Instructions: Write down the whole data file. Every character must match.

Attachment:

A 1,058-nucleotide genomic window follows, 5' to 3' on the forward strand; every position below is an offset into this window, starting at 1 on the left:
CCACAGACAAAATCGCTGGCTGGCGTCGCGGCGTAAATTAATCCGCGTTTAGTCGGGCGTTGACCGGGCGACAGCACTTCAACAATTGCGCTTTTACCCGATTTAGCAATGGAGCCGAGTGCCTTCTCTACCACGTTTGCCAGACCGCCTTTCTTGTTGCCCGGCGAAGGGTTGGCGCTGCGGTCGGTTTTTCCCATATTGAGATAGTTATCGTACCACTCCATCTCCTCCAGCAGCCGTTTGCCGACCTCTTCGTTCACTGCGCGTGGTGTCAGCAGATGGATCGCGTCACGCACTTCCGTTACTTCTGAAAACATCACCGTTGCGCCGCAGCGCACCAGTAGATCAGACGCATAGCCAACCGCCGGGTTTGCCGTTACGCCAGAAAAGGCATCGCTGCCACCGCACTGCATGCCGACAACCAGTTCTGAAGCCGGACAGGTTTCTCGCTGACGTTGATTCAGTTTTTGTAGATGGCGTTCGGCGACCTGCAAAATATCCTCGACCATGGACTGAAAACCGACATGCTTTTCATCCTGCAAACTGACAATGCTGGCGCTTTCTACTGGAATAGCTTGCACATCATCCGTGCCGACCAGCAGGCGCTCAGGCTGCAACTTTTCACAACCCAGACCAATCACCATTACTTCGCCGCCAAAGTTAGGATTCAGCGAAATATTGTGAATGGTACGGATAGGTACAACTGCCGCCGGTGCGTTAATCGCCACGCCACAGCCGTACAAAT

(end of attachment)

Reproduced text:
A 1,058-nucleotide genomic window follows, 5' to 3' on the forward strand; every position below is an offset into this window, starting at 1 on the left:
CCACAGACAAAATCGCTGGCTGGCGTCGCGGCGTAAATTAATCCGCGTTTAGTCGGGCGTTGACCGGGCGACAGCACTTCAACAATTGCGCTTTTACCCGATTTAGCAATGGAGCCGAGTGCCTTCTCTACCACGTTTGCCAGACCGCCTTTCTTGTTGCCCGGCGAAGGGTTGGCGCTGCGGTCGGTTTTTCCCATATTGAGATAGTTATCGTACCACTCCATCTCCTCCAGCAGCCGTTTGCCGACCTCTTCGTTCACTGCGCGTGGTGTCAGCAGATGGATCGCGTCACGCACTTCCGTTACTTCTGAAAACATCACCGTTGCGCCGCAGCGCACCAGTAGATCAGACGCATAGCCAACCGCCGGGTTTGCCGTTACGCCAGAAAAGGCATCGCTGCCACCGCACTGCATGCCGACAACCAGTTCTGAAGCCGGACAGGTTTCTCGCTGACGTTGATTCAGTTTTTGTAGATGGCGTTCGGCGACCTGCAAAATATCCTCGACCATGGACTGAAAACCGACATGCTTTTCATCCTGCAAACTGACAATGCTGGCGCTTTCTACTGGAATAGCTTGCACATCATCCGTGCCGACCAGCAGGCGCTCAGGCTGCAACTTTTCACAACCCAGACCAATCACCATTACTTCGCCGCCAAAGTTAGGATTCAGCGAAATATTGTGAATGGTACGGATAGGTACAACTGCCGCCGGTGCGTTAATCGCCACGCCACAGCCGTACAAAT